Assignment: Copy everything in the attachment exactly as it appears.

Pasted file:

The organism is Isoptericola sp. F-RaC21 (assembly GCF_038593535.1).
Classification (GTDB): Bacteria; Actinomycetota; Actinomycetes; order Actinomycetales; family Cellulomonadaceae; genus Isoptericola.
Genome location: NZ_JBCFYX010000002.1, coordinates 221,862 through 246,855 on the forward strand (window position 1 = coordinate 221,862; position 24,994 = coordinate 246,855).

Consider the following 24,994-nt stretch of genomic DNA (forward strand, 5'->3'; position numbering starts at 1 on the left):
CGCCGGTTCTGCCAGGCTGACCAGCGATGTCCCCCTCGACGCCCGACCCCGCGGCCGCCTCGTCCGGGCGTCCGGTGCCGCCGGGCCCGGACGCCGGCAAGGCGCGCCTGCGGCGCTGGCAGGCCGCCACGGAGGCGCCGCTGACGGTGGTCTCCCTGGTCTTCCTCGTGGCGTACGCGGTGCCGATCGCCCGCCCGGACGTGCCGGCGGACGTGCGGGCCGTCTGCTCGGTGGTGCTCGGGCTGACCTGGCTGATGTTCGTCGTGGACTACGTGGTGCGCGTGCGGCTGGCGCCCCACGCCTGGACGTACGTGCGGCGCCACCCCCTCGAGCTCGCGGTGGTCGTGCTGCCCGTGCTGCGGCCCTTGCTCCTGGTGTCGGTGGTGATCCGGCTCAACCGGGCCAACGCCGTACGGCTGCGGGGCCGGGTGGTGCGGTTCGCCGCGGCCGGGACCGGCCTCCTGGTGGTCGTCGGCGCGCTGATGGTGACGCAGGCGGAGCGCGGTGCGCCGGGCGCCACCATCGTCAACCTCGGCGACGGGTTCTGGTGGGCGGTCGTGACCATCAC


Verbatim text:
The organism is Isoptericola sp. F-RaC21 (assembly GCF_038593535.1).
Classification (GTDB): Bacteria; Actinomycetota; Actinomycetes; order Actinomycetales; family Cellulomonadaceae; genus Isoptericola.
Genome location: NZ_JBCFYX010000002.1, coordinates 221,862 through 246,855 on the forward strand (window position 1 = coordinate 221,862; position 24,994 = coordinate 246,855).

Consider the following 24,994-nt stretch of genomic DNA (forward strand, 5'->3'; position numbering starts at 1 on the left):
CGCCGGTTCTGCCAGGCTGACCAGCGATGTCCCCCTCGACGCCCGACCCCGCGGCCGCCTCGTCCGGGCGTCCGGTGCCGCCGGGCCCGGACGCCGGCAAGGCGCGCCTGCGGCGCTGGCAGGCCGCCACGGAGGCGCCGCTGACGGTGGTCTCCCTGGTCTTCCTCGTGGCGTACGCGGTGCCGATCGCCCGCCCGGACGTGCCGGCGGACGTGCGGGCCGTCTGCTCGGTGGTGCTCGGGCTGACCTGGCTGATGTTCGTCGTGGACTACGTGGTGCGCGTGCGGCTGGCGCCCCACGCCTGGACGTACGTGCGGCGCCACCCCCTCGAGCTCGCGGTGGTCGTGCTGCCCGTGCTGCGGCCCTTGCTCCTGGTGTCGGTGGTGATCCGGCTCAACCGGGCCAACGCCGTACGGCTGCGGGGCCGGGTGGTGCGGTTCGCCGCGGCCGGGACCGGCCTCCTGGTGGTCGTCGGCGCGCTGATGGTGACGCAGGCGGAGCGCGGTGCGCCGGGCGCCACCATCGTCAACCTCGGCGACGGGTTCTGGTGGGCGGTCGTGACCATCAC